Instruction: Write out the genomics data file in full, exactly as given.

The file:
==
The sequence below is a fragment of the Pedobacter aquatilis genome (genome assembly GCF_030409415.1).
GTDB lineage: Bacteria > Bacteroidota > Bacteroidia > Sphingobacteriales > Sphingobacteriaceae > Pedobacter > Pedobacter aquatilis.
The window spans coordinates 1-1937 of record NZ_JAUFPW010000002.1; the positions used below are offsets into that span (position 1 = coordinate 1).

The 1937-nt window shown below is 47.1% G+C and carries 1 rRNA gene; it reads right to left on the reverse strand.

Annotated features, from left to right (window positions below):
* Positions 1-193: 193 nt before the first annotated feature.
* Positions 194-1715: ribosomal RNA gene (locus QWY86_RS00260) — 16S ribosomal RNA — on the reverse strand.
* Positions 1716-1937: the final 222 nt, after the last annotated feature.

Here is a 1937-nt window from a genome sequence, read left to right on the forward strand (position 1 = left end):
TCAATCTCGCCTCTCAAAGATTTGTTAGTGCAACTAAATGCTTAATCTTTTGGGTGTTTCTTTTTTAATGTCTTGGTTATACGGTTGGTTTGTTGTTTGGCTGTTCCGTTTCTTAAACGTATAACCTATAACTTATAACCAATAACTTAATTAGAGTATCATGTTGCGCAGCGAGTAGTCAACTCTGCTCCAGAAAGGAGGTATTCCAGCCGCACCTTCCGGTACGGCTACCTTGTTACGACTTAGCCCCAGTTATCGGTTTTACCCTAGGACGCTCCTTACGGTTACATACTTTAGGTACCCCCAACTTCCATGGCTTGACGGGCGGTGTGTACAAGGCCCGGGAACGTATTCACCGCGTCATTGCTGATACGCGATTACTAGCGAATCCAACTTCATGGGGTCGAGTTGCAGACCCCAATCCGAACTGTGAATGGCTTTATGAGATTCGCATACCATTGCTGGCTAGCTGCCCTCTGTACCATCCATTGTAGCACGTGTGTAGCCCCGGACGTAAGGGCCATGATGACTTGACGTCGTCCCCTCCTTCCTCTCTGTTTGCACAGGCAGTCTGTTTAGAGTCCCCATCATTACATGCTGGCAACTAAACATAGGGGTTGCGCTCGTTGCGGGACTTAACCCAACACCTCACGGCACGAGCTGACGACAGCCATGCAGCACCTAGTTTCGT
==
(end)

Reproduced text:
The sequence below is a fragment of the Pedobacter aquatilis genome (genome assembly GCF_030409415.1).
GTDB lineage: Bacteria > Bacteroidota > Bacteroidia > Sphingobacteriales > Sphingobacteriaceae > Pedobacter > Pedobacter aquatilis.
The window spans coordinates 1-1937 of record NZ_JAUFPW010000002.1; the positions used below are offsets into that span (position 1 = coordinate 1).

The 1937-nt window shown below is 47.1% G+C and carries 1 rRNA gene; it reads right to left on the reverse strand.

Annotated features, from left to right (window positions below):
* Positions 1-193: 193 nt before the first annotated feature.
* Positions 194-1715: ribosomal RNA gene (locus QWY86_RS00260) — 16S ribosomal RNA — on the reverse strand.
* Positions 1716-1937: the final 222 nt, after the last annotated feature.

Here is a 1937-nt window from a genome sequence, read left to right on the forward strand (position 1 = left end):
TCAATCTCGCCTCTCAAAGATTTGTTAGTGCAACTAAATGCTTAATCTTTTGGGTGTTTCTTTTTTAATGTCTTGGTTATACGGTTGGTTTGTTGTTTGGCTGTTCCGTTTCTTAAACGTATAACCTATAACTTATAACCAATAACTTAATTAGAGTATCATGTTGCGCAGCGAGTAGTCAACTCTGCTCCAGAAAGGAGGTATTCCAGCCGCACCTTCCGGTACGGCTACCTTGTTACGACTTAGCCCCAGTTATCGGTTTTACCCTAGGACGCTCCTTACGGTTACATACTTTAGGTACCCCCAACTTCCATGGCTTGACGGGCGGTGTGTACAAGGCCCGGGAACGTATTCACCGCGTCATTGCTGATACGCGATTACTAGCGAATCCAACTTCATGGGGTCGAGTTGCAGACCCCAATCCGAACTGTGAATGGCTTTATGAGATTCGCATACCATTGCTGGCTAGCTGCCCTCTGTACCATCCATTGTAGCACGTGTGTAGCCCCGGACGTAAGGGCCATGATGACTTGACGTCGTCCCCTCCTTCCTCTCTGTTTGCACAGGCAGTCTGTTTAGAGTCCCCATCATTACATGCTGGCAACTAAACATAGGGGTTGCGCTCGTTGCGGGACTTAACCCAACACCTCACGGCACGAGCTGACGACAGCCATGCAGCACCTAGTTTCGT